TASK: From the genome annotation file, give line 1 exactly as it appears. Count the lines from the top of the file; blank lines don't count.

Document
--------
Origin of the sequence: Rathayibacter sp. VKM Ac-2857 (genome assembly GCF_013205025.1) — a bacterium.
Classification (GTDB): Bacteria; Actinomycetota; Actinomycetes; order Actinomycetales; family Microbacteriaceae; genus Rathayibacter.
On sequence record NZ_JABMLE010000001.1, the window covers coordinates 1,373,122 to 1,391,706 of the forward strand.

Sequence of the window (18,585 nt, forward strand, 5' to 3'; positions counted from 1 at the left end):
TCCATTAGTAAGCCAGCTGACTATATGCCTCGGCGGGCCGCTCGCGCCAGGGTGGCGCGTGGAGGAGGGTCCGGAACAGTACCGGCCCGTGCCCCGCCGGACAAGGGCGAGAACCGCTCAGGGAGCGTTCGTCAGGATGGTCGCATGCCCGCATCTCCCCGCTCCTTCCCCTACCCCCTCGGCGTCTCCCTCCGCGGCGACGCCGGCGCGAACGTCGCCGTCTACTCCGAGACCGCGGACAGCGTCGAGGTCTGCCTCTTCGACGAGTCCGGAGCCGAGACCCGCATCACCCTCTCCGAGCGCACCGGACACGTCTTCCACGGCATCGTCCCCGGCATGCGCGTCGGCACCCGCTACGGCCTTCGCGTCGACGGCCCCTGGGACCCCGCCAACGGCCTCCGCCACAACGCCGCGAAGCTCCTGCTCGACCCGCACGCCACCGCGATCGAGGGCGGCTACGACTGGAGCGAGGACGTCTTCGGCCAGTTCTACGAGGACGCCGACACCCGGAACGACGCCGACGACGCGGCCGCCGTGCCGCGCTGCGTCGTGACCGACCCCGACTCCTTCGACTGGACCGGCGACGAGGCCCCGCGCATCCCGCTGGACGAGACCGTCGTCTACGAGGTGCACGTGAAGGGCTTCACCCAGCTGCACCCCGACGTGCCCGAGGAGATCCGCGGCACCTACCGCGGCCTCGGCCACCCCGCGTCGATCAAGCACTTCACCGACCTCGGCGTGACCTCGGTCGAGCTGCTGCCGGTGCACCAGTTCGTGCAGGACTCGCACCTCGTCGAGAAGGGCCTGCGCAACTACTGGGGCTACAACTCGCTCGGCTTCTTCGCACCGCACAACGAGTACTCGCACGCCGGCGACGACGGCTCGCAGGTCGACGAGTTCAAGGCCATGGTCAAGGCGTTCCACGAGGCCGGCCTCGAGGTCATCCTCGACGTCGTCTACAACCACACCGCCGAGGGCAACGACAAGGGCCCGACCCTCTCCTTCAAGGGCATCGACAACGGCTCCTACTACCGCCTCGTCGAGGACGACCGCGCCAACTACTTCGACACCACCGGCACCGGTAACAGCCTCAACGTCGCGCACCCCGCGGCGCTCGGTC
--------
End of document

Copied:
Origin of the sequence: Rathayibacter sp. VKM Ac-2857 (genome assembly GCF_013205025.1) — a bacterium.